Thursday, December 31, 2009
The term "first footing" comes from my Scottish tradition and pertains to celebrating the New Year in that tradition. It simply describes being the first to enter a house by crossing the threshold in the New Year. It was always something I observed my Grandparents initiate... and it has been carried on in my parents house... and in my own way as well. Usually "I" most often "first foot"(ed) my parents if possible... but if not..."I" would carry it over to my closest friend.
Sadly... when Auld Lang Syne is sung this evening... both my Grandparents and my beloved Mom and Dad will not be present... as they have passed on.So "I" have decided to use cyber technology and my blog to "first foot" any one of my newly found Blogger Family who visits my blog. "I" bring Good wishes for Health...Happiness and Prosperity to your Home... wherever it might be located.
"I" completed my last plein air sketch of 2009... a pastoral 5x7" oil on toned mat board completed late this afternoon... using my trusty pochade box, along side the road not far from my home and gallery.
"I" set this goal to finish a very full and successful year of painting.I returned home and put the final touches on my earlier promised 24x30 canvas version of the 5x7 inch panel featuring a snow-laden fir on my Dec 18Th post.Changes occurred in the final version... for the better "I" think!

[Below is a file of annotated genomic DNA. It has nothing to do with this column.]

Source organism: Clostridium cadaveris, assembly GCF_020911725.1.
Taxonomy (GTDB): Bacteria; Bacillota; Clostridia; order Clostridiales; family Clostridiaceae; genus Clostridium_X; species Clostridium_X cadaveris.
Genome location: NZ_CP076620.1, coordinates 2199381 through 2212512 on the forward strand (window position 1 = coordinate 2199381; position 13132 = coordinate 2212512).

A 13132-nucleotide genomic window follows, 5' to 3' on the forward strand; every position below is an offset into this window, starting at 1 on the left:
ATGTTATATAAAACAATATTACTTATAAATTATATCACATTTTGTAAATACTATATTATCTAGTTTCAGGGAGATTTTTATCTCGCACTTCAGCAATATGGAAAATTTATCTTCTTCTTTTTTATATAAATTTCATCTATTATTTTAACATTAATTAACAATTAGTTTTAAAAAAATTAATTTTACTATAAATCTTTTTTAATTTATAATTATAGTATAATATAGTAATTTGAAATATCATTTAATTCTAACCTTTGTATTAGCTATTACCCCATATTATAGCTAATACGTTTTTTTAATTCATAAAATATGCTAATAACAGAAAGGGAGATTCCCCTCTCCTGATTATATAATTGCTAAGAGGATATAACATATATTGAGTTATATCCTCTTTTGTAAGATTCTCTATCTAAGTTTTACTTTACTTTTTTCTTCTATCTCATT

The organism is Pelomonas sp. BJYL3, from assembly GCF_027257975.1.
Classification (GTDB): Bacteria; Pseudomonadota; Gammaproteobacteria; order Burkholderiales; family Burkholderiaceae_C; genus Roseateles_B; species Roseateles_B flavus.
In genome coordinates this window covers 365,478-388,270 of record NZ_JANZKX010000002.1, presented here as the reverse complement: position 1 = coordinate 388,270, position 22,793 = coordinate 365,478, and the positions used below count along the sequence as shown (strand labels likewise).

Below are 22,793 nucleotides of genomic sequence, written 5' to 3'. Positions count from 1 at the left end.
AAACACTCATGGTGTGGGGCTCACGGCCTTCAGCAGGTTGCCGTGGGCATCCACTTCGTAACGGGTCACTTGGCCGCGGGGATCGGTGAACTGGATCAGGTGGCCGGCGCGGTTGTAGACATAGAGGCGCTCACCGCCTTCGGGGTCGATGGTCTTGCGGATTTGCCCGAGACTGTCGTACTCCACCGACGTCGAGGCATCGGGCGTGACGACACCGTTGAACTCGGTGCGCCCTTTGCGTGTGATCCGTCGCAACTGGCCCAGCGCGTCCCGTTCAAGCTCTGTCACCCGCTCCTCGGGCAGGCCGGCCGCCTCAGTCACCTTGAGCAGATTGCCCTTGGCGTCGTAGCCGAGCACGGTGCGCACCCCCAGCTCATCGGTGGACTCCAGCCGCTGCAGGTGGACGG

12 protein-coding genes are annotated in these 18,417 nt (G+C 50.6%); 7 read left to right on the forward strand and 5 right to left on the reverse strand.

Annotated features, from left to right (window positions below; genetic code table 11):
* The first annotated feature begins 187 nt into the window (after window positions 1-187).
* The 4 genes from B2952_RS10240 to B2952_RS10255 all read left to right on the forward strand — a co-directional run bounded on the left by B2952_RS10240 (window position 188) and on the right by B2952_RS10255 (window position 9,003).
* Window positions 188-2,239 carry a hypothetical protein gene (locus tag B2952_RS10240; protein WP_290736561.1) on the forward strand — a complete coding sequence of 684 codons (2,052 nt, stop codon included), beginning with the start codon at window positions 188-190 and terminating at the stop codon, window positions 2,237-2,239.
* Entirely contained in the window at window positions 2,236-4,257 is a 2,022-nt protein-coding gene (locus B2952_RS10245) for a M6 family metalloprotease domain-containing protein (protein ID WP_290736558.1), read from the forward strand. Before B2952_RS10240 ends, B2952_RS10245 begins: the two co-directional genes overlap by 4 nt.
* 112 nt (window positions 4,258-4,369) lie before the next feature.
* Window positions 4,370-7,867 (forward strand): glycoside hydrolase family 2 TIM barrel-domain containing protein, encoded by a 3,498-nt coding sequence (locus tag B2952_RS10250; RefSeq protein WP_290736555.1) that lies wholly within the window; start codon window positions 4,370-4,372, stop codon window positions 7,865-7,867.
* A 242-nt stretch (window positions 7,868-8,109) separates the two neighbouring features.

The creation of my blog has brought much joy and pleasure into my life through meeting those individuals who have encouraged my blogging effort. Writing the blog posts and responding to comments has offered much challenge and has made "Me" examine and evaluate my own artistic process. "I" so look forward to writing new posts... and to have people from all over come back to "connect"... some from a vast distance.
"I" have genuinely tried to make this more than a mutual "pat-me-on-the-back" kind of site, offering encouragement and sharing ideas about my artistic and personal life to perhaps offer encouragement and knowledge that "I" have garnered along the way. "I" am overwhelmed and warmed by the "presence" of the vast number of skillful and dedicated artists who have visited my site... and who share my values and passion for Art.
"I" will endeavour to continue to share my thoughts and ideas about making and selling your art in the New Year. "I" have been blessed to have enjoyed good success in a career doing both... including a rewarding teaching career that spanned close to thirty years.
I have made a "Bucket List (not of resolutions per say)...but of "10" Goals "I" intend to carry out to improve my daily life. "I" will share these in a future post in the New Year. "I" will only state at this time that "I" have earnestly tried to identify achievable goals... ones that "I" can achieve... and therefore motivate further goal-setting and growth.Some of them are personal lifestyle goals... others pertain to my artistic growth and development... while some enjoin "Me" with my good wife Deb to set couple goals to bring us together more closely.
Too many times in our constrained schedules, we often set goals too lofty... or goals which lack initial planning and study.... and when we fail to achieve them... we blame life for "getting in the way"... preventing us from completing them.